PubDate: 2017-01-11T10:10:37Z
      DOI: 10.1108/IJHCQA-10-2015-0128
       
  • Editorial
    • Pages: 818 - 819
      Abstract: International Journal of Health Care Quality Assurance, Volume 29, Issue 8, Page 818-819, October 2016.

      Citation: International Journal of Health Care Quality Assurance
      PubDate: 2016-09-27T11:56:03Z
      DOI: 10.1108/IJHCQA-06-2016-0092
       
  • Evaluation of patient wristbands and patient identification process in a
           training hospital in Turkey
    • Pages: 820 - 834
      Abstract: International Journal of Health Care Quality Assurance, Volume 29, Issue 8, Page 820-834, October 2016.
      Purpose The purpose of this paper is to evaluate the utilisation of patient wristbands (PWs) and patient identification (PI) process in a training hospital in Ankara, Turkey. Design/methodology/approach This descriptive and cross-sectional study was conducted in a training hospital with 640 beds, accreditied by Joint Commission International. The views of 348 patients and 419 hospital personnel on the implementation of patient wristbands and identification process were evaluated. Findings The results indicated that lack of information among patients about the importance of PWs and the misknowledge among staff participants on when, where, and by whom PWs should be put on and verified were the weakest points in this hospital. Research limitations/implications PI process must be strictly implemented according to the standard procedures of patient safety. Both patients and hospital personnel should be trained continuously, and training sessions must be held to increase their awareness about the importance of PWs and identification process. Practical implications Finding new ways and using new methods for increasing knowledge about PI and PWs are necessary. Hospital management should prepare a written PI and PW policy and procedure documents by taking the views of patients and hospital personnel and share these with them. Originality/value This study incorporates the views and attitudes of patients and health care personnel in improving health care quality by increasing awareness about PI and wristbands.
      Citation: International Journal of Health Care Quality Assurance
      PubDate: 2016-09-27T11:56:57Z
      DOI: 10.1108/IJHCQA-04-2016-0052
       
  • Barriers to accurately measuring patients’ dietary intake in hospitals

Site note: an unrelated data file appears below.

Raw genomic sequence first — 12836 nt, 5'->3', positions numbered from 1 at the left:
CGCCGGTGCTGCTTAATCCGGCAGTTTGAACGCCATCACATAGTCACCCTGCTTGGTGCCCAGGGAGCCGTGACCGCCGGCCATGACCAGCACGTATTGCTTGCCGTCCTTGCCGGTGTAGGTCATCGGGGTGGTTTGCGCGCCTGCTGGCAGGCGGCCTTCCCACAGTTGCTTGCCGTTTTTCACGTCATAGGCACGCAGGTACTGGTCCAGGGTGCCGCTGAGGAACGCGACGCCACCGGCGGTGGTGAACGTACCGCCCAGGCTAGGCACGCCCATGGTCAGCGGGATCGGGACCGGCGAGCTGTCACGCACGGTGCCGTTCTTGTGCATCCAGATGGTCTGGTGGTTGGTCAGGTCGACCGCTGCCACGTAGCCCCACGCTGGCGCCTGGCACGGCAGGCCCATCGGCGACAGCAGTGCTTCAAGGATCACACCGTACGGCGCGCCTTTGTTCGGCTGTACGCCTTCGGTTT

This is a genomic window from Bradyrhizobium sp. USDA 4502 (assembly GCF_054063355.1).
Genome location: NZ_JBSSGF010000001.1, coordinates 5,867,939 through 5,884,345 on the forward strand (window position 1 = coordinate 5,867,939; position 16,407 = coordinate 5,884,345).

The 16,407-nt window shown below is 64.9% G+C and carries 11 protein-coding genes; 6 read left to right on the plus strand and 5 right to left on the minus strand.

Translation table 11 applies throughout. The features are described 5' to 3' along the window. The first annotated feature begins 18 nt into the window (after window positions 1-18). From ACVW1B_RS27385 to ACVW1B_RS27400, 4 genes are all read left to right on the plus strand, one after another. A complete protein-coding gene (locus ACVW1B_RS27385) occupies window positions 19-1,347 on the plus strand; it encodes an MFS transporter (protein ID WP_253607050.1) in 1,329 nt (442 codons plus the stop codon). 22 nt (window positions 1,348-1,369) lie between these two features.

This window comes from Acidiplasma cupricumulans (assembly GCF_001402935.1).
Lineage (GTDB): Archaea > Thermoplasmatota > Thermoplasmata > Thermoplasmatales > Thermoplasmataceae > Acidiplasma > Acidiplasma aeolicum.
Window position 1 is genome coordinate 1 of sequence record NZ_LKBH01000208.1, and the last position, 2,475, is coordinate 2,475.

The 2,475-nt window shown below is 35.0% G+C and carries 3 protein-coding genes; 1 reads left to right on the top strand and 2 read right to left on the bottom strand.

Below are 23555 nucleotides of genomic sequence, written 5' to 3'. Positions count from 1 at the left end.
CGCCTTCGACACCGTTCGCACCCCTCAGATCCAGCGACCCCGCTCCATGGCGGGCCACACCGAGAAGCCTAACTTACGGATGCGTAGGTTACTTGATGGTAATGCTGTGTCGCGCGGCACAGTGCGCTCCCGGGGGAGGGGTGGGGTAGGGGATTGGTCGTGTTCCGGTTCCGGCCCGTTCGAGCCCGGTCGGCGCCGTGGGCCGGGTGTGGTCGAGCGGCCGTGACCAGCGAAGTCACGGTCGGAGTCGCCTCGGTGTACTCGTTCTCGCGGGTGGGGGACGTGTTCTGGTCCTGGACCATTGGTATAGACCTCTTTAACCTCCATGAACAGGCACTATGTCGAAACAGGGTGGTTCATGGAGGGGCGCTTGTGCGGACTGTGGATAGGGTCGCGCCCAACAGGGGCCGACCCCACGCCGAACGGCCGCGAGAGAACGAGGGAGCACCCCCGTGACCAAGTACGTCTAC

using the visual estimation method
    • Pages: 835 - 845
      Abstract: International Journal of Health Care Quality Assurance, Volume 29, Issue 8, Page 835-845, October 2016.
      Purpose Visual estimation, an easy-to-perform technique, is commonly used in hospitals to assess dietary intake in patients. The authors performed a qualitative study where the authors interviewed nurses and dietitians about their perceptions of barriers to accurately measuring patients’ dietary intake in hospitals using the visual estimation method. The paper aims to discuss these issues. Design/methodology/approach Ten dietitians and ten clinical nurses responded to 30-minute individual interviews in Tokyo, Japan, in September 2014. Each interview was conducted using a common protocol of open-ended questions focusing on the challenges of the visual estimation method and barriers to accurately measuring patients’ dietary intake as part of their routine work. The tape-recorded interviews were transcribed and analyzed based on grounded theory. Findings Five main categories emerged: hospitals, meals, colleagues, raters, and patients. Various individual barriers such as skill, attitude, knowledge, and others that had not been considered in previous studies also emerged. External barriers that were out of the raters’ control, such as shortage of time, human resources, financial ability, and others, emerged from the “hospitals” category. Research limitations/implications Research participants were all females and many of them had less than ten years of experience. Practical implications In addition to standardizing the visual estimation process, medical staff need to overcome various other internal and external barriers to accurate measurements. Originality/value This is the first study to articulate some important barriers that influence reliability and validity when measuring patients’ dietary intake by visual estimation methods in typical clinical settings.